During large-scale combat operations and operations in austere environments, the modern warfighter must remain light and agile and enjoy ease of communication with both higher and lower echelons. These requirements highlight the necessity for and relevance of devices such as the Global Rapid Response Information Package.
The proliferation of soldier electronic devices may be powered by a new generation of batteries based on substances as exotic as water. Other technologies are part of the mix as scientists strive to eliminate the need for individual soldiers to carry power-supply bricks in their kit.
The new power sources may take the form of conformal constructs that are shaped to fit on a soldier’s body. Even vest straps could be power sources that support a host of different electronics technologies essential to infantry operations.
Some U.S. Army officials and other experts warn that the nation’s military may one day have to do something militaries throughout history have tried to avoid: fight in major cities. Urban combat, in many ways, neutralizes any technological advantage, but some technologies, such as robots and 3D learning maps, could still provide an edge.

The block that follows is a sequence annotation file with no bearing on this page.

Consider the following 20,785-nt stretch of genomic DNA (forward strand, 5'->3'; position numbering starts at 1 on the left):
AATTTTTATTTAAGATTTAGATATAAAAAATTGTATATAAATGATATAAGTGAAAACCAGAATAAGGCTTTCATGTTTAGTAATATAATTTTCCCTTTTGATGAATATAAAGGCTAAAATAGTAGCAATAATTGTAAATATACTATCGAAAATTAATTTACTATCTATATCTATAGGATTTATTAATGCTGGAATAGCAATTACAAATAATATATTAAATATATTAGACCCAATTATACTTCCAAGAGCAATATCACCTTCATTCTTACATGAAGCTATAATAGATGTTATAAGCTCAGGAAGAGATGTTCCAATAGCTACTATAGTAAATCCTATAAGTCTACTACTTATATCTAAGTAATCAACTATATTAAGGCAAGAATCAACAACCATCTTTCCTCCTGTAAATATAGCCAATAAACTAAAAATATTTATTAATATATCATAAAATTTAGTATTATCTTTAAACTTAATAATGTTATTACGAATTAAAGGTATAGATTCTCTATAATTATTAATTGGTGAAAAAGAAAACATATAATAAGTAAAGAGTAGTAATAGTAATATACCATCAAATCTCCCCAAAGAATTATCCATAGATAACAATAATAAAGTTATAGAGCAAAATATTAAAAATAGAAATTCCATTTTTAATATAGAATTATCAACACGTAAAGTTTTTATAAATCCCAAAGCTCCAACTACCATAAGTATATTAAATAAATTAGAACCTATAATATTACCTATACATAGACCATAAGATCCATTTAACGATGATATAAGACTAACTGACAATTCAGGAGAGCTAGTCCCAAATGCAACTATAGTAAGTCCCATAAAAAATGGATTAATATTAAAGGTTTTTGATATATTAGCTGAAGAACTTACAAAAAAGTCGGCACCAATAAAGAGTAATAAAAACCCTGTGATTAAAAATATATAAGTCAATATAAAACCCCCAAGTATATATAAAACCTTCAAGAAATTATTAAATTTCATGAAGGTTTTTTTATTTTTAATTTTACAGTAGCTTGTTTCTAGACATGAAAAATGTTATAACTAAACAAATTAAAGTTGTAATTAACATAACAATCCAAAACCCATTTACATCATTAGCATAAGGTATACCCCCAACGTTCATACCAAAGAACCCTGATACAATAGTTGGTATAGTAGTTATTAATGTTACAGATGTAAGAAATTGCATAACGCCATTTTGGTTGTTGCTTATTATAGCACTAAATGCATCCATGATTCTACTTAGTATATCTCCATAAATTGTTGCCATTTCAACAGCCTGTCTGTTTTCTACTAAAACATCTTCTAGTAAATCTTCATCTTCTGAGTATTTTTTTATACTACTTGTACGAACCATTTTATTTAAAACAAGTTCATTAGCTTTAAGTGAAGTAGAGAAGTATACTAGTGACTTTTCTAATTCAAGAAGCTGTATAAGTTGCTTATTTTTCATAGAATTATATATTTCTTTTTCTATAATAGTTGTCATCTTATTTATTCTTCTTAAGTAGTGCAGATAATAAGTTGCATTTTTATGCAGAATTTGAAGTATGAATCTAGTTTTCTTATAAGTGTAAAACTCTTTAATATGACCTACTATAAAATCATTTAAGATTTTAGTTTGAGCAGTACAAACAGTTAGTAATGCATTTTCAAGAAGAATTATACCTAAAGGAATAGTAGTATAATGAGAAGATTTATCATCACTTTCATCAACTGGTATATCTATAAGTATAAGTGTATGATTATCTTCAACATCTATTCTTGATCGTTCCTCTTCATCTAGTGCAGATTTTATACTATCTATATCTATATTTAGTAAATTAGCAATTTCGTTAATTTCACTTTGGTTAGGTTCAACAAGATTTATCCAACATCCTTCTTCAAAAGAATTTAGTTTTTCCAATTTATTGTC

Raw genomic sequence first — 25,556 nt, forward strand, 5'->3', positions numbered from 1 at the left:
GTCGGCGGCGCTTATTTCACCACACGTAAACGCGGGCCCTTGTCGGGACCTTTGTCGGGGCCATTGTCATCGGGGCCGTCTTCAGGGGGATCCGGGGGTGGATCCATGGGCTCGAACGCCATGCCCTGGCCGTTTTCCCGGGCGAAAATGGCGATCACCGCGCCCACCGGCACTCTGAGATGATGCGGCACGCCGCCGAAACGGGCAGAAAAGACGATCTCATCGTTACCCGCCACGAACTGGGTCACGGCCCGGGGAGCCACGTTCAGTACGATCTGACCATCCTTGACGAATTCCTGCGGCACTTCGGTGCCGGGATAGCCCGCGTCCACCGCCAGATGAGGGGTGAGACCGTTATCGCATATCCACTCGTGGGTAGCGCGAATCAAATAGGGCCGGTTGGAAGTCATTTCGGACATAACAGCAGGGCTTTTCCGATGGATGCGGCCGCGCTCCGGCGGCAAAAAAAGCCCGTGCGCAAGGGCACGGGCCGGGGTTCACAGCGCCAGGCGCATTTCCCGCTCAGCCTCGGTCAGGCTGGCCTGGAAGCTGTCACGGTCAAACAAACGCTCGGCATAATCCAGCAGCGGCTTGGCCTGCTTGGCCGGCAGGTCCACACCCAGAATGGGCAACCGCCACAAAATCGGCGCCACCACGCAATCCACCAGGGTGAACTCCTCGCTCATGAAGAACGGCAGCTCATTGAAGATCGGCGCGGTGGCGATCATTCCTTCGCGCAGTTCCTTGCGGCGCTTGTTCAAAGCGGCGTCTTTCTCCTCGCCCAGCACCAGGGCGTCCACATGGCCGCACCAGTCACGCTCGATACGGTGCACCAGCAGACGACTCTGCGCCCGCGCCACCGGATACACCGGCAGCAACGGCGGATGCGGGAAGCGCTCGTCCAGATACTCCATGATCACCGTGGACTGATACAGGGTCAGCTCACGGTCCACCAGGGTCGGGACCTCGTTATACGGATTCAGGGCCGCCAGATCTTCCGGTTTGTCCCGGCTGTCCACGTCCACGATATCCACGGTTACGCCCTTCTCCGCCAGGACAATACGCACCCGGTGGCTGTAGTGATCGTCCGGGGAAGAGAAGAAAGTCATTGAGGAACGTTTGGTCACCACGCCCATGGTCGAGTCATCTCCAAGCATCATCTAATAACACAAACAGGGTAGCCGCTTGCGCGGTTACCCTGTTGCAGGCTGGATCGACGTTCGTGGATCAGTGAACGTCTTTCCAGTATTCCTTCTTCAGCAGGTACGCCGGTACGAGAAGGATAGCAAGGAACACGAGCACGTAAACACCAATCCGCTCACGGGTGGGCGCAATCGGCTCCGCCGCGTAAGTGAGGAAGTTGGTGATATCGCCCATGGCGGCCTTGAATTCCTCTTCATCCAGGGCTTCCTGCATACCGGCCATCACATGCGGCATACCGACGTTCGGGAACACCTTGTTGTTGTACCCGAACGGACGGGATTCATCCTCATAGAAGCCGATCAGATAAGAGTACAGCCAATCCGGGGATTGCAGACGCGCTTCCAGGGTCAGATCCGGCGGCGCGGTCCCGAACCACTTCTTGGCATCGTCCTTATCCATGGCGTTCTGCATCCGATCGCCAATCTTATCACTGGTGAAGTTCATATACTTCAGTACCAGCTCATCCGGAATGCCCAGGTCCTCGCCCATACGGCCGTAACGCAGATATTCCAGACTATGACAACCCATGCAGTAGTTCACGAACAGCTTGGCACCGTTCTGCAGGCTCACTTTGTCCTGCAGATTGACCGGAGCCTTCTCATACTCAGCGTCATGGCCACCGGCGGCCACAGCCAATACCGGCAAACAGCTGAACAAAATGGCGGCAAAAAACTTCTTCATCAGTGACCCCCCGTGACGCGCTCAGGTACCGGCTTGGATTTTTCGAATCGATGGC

Urban combat, even in smaller cities, is the most complicated, chaotic, brutal and bloody form of warfare. But experts increasingly caution that it is only a matter of time before warfighting in megacities—cities with populations of 10 million or more—becomes necessary.
The U.S. Army has linked military radios and chat systems with cell phones, instant messaging and other commercial products that can facilitate communications among the U.S. military and NATO allies. Using Lync 2010, a Microsoft collaboration product, the capability will enable warfighters in command posts or on patrol to know who is online and the best way to reach them-either by computer, radio, chat or phone.